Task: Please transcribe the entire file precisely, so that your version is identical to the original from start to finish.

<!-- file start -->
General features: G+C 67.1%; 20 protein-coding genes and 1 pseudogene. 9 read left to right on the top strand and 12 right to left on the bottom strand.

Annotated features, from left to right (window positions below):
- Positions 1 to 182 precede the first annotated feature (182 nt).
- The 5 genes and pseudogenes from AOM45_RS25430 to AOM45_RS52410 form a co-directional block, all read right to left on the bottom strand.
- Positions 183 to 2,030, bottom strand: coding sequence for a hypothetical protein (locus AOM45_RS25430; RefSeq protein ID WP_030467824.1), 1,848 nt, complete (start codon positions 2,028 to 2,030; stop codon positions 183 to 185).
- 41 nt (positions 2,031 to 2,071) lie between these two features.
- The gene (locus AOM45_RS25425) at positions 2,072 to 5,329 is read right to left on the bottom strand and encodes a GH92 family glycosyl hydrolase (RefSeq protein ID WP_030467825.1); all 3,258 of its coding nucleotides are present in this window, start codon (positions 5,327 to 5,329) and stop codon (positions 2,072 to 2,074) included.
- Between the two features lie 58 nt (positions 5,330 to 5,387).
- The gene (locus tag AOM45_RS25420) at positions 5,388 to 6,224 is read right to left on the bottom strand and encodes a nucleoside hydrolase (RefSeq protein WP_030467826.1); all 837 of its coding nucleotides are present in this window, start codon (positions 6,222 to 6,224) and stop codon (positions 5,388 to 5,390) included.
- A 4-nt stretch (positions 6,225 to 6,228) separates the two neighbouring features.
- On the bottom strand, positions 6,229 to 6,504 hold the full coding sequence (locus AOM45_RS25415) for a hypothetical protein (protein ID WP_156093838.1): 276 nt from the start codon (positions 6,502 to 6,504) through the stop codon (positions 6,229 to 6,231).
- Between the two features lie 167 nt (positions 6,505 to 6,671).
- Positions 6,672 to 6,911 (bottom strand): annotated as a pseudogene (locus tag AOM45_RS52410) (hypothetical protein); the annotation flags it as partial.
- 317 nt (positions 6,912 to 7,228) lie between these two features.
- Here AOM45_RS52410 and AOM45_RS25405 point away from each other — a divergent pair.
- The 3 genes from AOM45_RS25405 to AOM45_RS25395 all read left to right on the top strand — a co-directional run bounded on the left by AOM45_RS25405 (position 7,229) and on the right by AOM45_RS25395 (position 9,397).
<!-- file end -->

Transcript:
General features: G+C 67.1%; 20 protein-coding genes and 1 pseudogene. 9 read left to right on the top strand and 12 right to left on the bottom strand.

Annotated features, from left to right (window positions below):
- Positions 1 to 182 precede the first annotated feature (182 nt).
- The 5 genes and pseudogenes from AOM45_RS25430 to AOM45_RS52410 form a co-directional block, all read right to left on the bottom strand.
- Positions 183 to 2,030, bottom strand: coding sequence for a hypothetical protein (locus AOM45_RS25430; RefSeq protein ID WP_030467824.1), 1,848 nt, complete (start codon positions 2,028 to 2,030; stop codon positions 183 to 185).
- 41 nt (positions 2,031 to 2,071) lie between these two features.
- The gene (locus AOM45_RS25425) at positions 2,072 to 5,329 is read right to left on the bottom strand and encodes a GH92 family glycosyl hydrolase (RefSeq protein ID WP_030467825.1); all 3,258 of its coding nucleotides are present in this window, start codon (positions 5,327 to 5,329) and stop codon (positions 2,072 to 2,074) included.
- Between the two features lie 58 nt (positions 5,330 to 5,387).
- The gene (locus tag AOM45_RS25420) at positions 5,388 to 6,224 is read right to left on the bottom strand and encodes a nucleoside hydrolase (RefSeq protein WP_030467826.1); all 837 of its coding nucleotides are present in this window, start codon (positions 6,222 to 6,224) and stop codon (positions 5,388 to 5,390) included.
- A 4-nt stretch (positions 6,225 to 6,228) separates the two neighbouring features.
- On the bottom strand, positions 6,229 to 6,504 hold the full coding sequence (locus AOM45_RS25415) for a hypothetical protein (protein ID WP_156093838.1): 276 nt from the start codon (positions 6,502 to 6,504) through the stop codon (positions 6,229 to 6,231).
- Between the two features lie 167 nt (positions 6,505 to 6,671).
- Positions 6,672 to 6,911 (bottom strand): annotated as a pseudogene (locus tag AOM45_RS52410) (hypothetical protein); the annotation flags it as partial.
- 317 nt (positions 6,912 to 7,228) lie between these two features.
- Here AOM45_RS52410 and AOM45_RS25405 point away from each other — a divergent pair.
- The 3 genes from AOM45_RS25405 to AOM45_RS25395 all read left to right on the top strand — a co-directional run bounded on the left by AOM45_RS25405 (position 7,229) and on the right by AOM45_RS25395 (position 9,397).